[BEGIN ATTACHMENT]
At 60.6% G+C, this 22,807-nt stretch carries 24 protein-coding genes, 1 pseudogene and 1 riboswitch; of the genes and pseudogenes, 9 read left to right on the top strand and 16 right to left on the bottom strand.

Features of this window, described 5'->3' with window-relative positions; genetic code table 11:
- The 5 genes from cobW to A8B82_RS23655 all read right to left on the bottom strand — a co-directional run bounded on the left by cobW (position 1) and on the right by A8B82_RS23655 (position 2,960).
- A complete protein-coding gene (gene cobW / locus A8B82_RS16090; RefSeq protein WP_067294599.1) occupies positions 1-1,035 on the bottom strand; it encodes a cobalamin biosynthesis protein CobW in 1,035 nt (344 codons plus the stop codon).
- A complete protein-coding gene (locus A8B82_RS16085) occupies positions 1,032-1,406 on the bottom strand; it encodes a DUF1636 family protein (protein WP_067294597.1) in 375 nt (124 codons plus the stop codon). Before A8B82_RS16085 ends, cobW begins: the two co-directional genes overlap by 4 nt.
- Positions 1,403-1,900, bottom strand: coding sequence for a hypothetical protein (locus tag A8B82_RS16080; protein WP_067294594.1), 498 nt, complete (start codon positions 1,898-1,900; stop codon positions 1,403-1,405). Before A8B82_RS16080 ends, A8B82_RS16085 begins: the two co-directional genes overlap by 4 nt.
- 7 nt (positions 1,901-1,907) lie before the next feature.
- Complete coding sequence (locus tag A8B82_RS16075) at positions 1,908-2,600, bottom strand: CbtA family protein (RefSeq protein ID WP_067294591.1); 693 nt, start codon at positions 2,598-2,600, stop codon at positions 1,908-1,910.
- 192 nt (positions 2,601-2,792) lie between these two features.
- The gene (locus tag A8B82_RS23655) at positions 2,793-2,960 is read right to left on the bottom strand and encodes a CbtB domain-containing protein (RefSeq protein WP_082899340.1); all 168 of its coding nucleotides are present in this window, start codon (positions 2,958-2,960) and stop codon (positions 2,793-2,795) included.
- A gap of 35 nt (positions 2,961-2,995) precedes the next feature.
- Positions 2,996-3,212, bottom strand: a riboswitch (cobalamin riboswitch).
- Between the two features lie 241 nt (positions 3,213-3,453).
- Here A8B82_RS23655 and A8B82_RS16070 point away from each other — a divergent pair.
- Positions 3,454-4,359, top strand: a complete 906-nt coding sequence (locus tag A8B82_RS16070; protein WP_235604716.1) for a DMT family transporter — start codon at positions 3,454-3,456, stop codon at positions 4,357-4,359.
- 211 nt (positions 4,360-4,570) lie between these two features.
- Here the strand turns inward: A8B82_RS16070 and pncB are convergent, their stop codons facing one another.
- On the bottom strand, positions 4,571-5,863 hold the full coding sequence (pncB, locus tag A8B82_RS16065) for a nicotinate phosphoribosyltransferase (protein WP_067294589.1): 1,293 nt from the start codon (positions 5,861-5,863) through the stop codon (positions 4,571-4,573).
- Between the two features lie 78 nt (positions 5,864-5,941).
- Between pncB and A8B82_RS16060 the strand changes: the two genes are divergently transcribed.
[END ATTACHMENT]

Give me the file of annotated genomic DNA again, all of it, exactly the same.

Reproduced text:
At 60.6% G+C, this 22,807-nt stretch carries 24 protein-coding genes, 1 pseudogene and 1 riboswitch; of the genes and pseudogenes, 9 read left to right on the top strand and 16 right to left on the bottom strand.

Features of this window, described 5'->3' with window-relative positions; genetic code table 11:
- The 5 genes from cobW to A8B82_RS23655 all read right to left on the bottom strand — a co-directional run bounded on the left by cobW (position 1) and on the right by A8B82_RS23655 (position 2,960).
- A complete protein-coding gene (gene cobW / locus A8B82_RS16090; RefSeq protein WP_067294599.1) occupies positions 1-1,035 on the bottom strand; it encodes a cobalamin biosynthesis protein CobW in 1,035 nt (344 codons plus the stop codon).
- A complete protein-coding gene (locus A8B82_RS16085) occupies positions 1,032-1,406 on the bottom strand; it encodes a DUF1636 family protein (protein WP_067294597.1) in 375 nt (124 codons plus the stop codon). Before A8B82_RS16085 ends, cobW begins: the two co-directional genes overlap by 4 nt.
- Positions 1,403-1,900, bottom strand: coding sequence for a hypothetical protein (locus tag A8B82_RS16080; protein WP_067294594.1), 498 nt, complete (start codon positions 1,898-1,900; stop codon positions 1,403-1,405). Before A8B82_RS16080 ends, A8B82_RS16085 begins: the two co-directional genes overlap by 4 nt.
- 7 nt (positions 1,901-1,907) lie before the next feature.
- Complete coding sequence (locus tag A8B82_RS16075) at positions 1,908-2,600, bottom strand: CbtA family protein (RefSeq protein ID WP_067294591.1); 693 nt, start codon at positions 2,598-2,600, stop codon at positions 1,908-1,910.
- 192 nt (positions 2,601-2,792) lie between these two features.
- The gene (locus tag A8B82_RS23655) at positions 2,793-2,960 is read right to left on the bottom strand and encodes a CbtB domain-containing protein (RefSeq protein WP_082899340.1); all 168 of its coding nucleotides are present in this window, start codon (positions 2,958-2,960) and stop codon (positions 2,793-2,795) included.
- A gap of 35 nt (positions 2,961-2,995) precedes the next feature.
- Positions 2,996-3,212, bottom strand: a riboswitch (cobalamin riboswitch).
- Between the two features lie 241 nt (positions 3,213-3,453).
- Here A8B82_RS23655 and A8B82_RS16070 point away from each other — a divergent pair.
- Positions 3,454-4,359, top strand: a complete 906-nt coding sequence (locus tag A8B82_RS16070; protein WP_235604716.1) for a DMT family transporter — start codon at positions 3,454-3,456, stop codon at positions 4,357-4,359.
- 211 nt (positions 4,360-4,570) lie between these two features.
- Here the strand turns inward: A8B82_RS16070 and pncB are convergent, their stop codons facing one another.
- On the bottom strand, positions 4,571-5,863 hold the full coding sequence (pncB, locus tag A8B82_RS16065) for a nicotinate phosphoribosyltransferase (protein WP_067294589.1): 1,293 nt from the start codon (positions 5,861-5,863) through the stop codon (positions 4,571-4,573).
- Between the two features lie 78 nt (positions 5,864-5,941).
- Between pncB and A8B82_RS16060 the strand changes: the two genes are divergently transcribed.